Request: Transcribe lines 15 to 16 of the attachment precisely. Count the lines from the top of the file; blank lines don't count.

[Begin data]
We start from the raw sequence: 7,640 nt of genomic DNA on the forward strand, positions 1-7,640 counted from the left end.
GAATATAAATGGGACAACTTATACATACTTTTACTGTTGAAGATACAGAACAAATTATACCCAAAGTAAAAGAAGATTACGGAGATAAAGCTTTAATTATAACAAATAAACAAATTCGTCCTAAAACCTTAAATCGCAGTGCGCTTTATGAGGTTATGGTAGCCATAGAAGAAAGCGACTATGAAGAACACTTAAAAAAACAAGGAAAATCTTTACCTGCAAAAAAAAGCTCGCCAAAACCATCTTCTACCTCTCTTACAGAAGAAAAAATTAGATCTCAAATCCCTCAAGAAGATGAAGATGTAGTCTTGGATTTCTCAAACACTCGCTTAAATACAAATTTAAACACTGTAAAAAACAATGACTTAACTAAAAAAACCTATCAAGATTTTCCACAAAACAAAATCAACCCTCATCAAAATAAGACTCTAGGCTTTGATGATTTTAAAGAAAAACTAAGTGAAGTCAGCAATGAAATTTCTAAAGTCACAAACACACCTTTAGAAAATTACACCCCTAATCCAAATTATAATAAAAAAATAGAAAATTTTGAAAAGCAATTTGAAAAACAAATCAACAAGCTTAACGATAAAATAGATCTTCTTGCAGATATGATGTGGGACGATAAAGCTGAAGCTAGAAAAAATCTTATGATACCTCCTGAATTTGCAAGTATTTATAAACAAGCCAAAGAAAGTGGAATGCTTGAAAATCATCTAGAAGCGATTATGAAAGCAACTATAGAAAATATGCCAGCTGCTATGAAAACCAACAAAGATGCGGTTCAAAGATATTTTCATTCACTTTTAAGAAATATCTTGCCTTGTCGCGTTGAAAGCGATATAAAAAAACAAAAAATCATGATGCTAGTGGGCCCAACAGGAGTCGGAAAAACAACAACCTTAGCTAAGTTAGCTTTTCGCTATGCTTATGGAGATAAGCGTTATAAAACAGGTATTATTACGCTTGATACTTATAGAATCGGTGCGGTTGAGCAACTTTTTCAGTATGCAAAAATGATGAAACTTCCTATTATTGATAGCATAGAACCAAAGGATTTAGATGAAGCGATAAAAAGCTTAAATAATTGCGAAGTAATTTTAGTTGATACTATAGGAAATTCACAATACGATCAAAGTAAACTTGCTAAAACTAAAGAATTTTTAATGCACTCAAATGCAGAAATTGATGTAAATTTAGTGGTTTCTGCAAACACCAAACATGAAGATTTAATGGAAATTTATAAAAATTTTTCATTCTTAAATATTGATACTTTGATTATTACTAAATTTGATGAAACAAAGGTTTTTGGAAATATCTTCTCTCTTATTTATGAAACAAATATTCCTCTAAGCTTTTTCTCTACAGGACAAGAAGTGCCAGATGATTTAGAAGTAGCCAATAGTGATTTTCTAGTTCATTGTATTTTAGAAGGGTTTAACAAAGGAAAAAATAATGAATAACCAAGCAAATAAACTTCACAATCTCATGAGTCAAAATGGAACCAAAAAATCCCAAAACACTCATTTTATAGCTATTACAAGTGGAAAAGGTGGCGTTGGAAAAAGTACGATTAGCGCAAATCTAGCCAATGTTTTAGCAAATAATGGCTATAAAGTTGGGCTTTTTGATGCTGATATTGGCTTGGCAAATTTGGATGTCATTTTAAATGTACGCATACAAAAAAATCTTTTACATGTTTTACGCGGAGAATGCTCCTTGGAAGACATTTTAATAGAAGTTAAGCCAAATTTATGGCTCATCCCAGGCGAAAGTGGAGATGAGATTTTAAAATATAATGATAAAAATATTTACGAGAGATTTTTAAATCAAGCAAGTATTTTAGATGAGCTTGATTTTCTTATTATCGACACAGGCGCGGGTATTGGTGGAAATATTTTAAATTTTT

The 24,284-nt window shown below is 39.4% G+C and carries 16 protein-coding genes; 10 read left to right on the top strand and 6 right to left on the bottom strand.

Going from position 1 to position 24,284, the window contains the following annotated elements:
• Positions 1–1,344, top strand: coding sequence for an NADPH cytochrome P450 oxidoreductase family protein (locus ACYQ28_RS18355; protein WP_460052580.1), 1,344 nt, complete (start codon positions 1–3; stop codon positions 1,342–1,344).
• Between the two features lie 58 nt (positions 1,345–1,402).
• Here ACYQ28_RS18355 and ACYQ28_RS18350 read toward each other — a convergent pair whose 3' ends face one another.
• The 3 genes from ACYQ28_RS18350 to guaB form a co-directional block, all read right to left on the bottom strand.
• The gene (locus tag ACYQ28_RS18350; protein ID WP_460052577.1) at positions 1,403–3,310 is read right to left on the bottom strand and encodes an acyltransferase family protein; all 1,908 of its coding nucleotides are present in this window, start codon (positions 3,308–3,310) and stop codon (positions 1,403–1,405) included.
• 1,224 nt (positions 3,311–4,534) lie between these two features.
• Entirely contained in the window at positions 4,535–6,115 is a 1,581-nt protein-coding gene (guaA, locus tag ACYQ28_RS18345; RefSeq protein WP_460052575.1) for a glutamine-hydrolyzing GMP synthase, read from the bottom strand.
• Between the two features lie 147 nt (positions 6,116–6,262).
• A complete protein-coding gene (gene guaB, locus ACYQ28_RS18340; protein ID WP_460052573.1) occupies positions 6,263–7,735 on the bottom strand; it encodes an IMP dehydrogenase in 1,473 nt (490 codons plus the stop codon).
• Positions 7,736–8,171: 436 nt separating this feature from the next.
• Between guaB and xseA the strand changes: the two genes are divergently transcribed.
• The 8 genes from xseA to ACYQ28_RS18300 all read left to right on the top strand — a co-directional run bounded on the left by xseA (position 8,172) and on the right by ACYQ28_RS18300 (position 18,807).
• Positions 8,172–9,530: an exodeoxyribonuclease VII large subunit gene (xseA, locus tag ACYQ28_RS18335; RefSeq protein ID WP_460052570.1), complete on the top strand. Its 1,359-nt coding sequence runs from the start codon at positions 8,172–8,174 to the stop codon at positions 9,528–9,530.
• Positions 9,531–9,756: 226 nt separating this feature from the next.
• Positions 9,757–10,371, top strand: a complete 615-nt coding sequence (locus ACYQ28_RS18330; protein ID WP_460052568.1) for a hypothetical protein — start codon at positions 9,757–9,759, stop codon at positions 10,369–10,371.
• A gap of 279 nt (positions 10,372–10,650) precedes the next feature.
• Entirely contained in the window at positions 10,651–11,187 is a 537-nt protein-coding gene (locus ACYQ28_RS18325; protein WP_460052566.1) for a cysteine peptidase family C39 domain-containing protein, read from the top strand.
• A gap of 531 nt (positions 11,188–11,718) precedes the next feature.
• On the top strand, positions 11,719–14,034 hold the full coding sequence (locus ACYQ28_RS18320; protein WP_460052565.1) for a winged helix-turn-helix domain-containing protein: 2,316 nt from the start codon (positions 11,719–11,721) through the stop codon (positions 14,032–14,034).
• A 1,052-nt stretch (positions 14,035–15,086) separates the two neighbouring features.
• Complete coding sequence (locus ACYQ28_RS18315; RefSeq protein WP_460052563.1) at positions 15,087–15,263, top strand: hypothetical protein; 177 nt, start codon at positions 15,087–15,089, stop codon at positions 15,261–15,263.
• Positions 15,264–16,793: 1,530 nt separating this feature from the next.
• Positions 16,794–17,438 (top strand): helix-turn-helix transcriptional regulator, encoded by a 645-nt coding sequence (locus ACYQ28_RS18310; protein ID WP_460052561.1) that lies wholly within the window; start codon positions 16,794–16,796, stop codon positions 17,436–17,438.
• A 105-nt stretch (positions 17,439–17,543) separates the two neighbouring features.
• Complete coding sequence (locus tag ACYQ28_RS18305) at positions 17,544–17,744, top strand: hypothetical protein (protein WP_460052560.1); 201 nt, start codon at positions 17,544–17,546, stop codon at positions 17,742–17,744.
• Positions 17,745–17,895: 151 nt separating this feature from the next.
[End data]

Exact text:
• Between guaB and xseA the strand changes: the two genes are divergently transcribed.
• The 8 genes from xseA to ACYQ28_RS18300 all read left to right on the top strand — a co-directional run bounded on the left by xseA (position 8,172) and on the right by ACYQ28_RS18300 (position 18,807).